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Sir Francis Mowatt[1] GCB PC (28 April 1837 – 20 November 1919) was a British civil servant. He was a radical and Liberal civil servant at the Head of the Treasury. His influence was felt at a time of expansion in governmental activities.

Contents

Personal lifeEdit

Mowatt was born in Sydney, New South Wales, Australia on 28 April 1837. His father Francis Mowatt (1803-1891) was an MP from Falmouth. His wife Sarah Sophia was the daughter of Captain George Barnes of Romford. Barnes was part of the marine services of the British East India Company. Mowatt's sister was married to Vernon Lushington, a permanent secretary to the Admiralty.

Early careerEdit

Mowat was educated at Harrow (1851–53) and Winchester, before going on to St John's College, Oxford (1855–56). He was a Treasury Clerkship scholar. In one of the first civil service exams taken, he scored 880 marks out of 1545. As a third class clerk he was paid £100 with an appraisal of £250.

On 9 June 1864, aged 27, Mowatt, on a salary of £430, married Lucy Sophia, daughter of John Andrew Freriche of Thirlestaine Hall, Cheltenham, and a widow of Count Stenbock, of Kolk, Estonia.

Civil ServiceEdit

At his previous work, he controlled expenditure at the Treasury. He was promoted as a Second clerk (1860), and First class (1870) in Assistant Secretary division with a £700 to £900 salary. He was made Principal clerk of the Law division in 1881, and awarded a Companion of the Bath (1884). He rose to deputy head of department in July 1889 and Assistant Secretary and Auditor of the civil list, on a yearly salary of £1500. He was made a Knight Commander of the Bath (KCB) in 1893. Mowatt became Permanent Secretary to the Treasury in 1895. Haldane required Mowatt and John Morley to join him on his trip to Ireland in 1898 to sort out the Catholic universities. Haldane later praised the "far-sighted Permanent head of Treasury in founding the Imperial College of Science and Technology..."[2] Mowatt was appointed the first Chairman of Imperial before it was reconstructed, but retired due to ill-health.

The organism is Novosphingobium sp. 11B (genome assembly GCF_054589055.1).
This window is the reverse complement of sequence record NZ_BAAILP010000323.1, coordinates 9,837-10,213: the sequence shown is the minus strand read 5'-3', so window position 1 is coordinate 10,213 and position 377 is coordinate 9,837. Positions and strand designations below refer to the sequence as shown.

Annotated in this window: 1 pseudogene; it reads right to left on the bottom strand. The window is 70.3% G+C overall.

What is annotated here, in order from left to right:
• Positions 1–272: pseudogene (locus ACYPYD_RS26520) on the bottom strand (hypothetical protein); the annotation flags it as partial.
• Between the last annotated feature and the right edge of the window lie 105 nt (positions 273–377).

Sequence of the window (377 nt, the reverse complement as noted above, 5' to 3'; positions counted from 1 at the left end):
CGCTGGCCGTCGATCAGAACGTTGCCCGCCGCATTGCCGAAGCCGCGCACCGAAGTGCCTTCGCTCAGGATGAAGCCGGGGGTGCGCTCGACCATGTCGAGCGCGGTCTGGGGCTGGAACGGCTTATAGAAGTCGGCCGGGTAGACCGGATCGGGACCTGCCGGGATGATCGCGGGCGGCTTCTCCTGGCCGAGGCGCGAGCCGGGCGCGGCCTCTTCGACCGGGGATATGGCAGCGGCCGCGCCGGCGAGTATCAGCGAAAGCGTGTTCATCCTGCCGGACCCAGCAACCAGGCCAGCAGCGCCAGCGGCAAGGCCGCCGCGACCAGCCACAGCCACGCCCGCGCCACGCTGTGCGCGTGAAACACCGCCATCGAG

Sir Francis was created a GCB in 1901. He stayed on in the civil service until 1903, sharing with Sir Edward Hamilton, as Joint Permanent Administrative Secretary; while Hamilton was joint secretary in charge of finance.

A crisis hit the Conservatives in 1902-3 when Joseph Chamberlain decided to split the cabinet by proposing the Tariff Reform League, giving preferential trading terms to the colonies, particularly in Canadian North America. As Permanent Secretary, Mowatt was supposed to remain neutral and impartial, but Mowatt was an even more passionate Gladstonian Free Trade liberal than his predecessor, Sir F. Welby. In August 1903, Mowatt wrote to Haldane that the Duke of Devonshire was prepared to set up a new ministry of Unionists with Haldane in the Foreign Office to defend Free Trade.[3]

The Chancellor of the Exchequer, Charles Thomson Ritchie wanted to repeal the Corn Duty that had been imposed for the first time since 1846 by his predecessor Michael Hicks Beach. Mowatt interfered on Ritchie's behalf, compromising his position. Mowatt was photographed on the streets in London remonstrating toe to toe with Chamberlain. He trained Winston Churchill at the Board of Trade to be a free trader stimulating a defection to the Liberal party in 1904. Arthur Balfour was unimpressed with Mowatt's policy-making and bias.

On retirement Mowatt became an Alderman of the London County Council. He served on Royal Commissions and Official Committees. As a pastime he followed the South Downs Hunt at Parham. He was living at 41 Sloane Gardens, Chelsea, SW when he died on 20 Nov 1919.

ReferencesEdit

  1. ^ "Sir Francis Mowatt". MowatFamilyHistory.ca. 12 November 2013.
  2. ^ D. Sommer, "Richard Haldane, first Viscount Haldane of Cloan," 100.
  3. ^ Haldane, An Autobiography, p.92.

BibliographyEdit

  • any, "Sir Francis Mowatt", Dictionary of National Biography
  • An Autobiography. London. 1929.
  • Lord Haldane of Cloan. Oxford. 1964.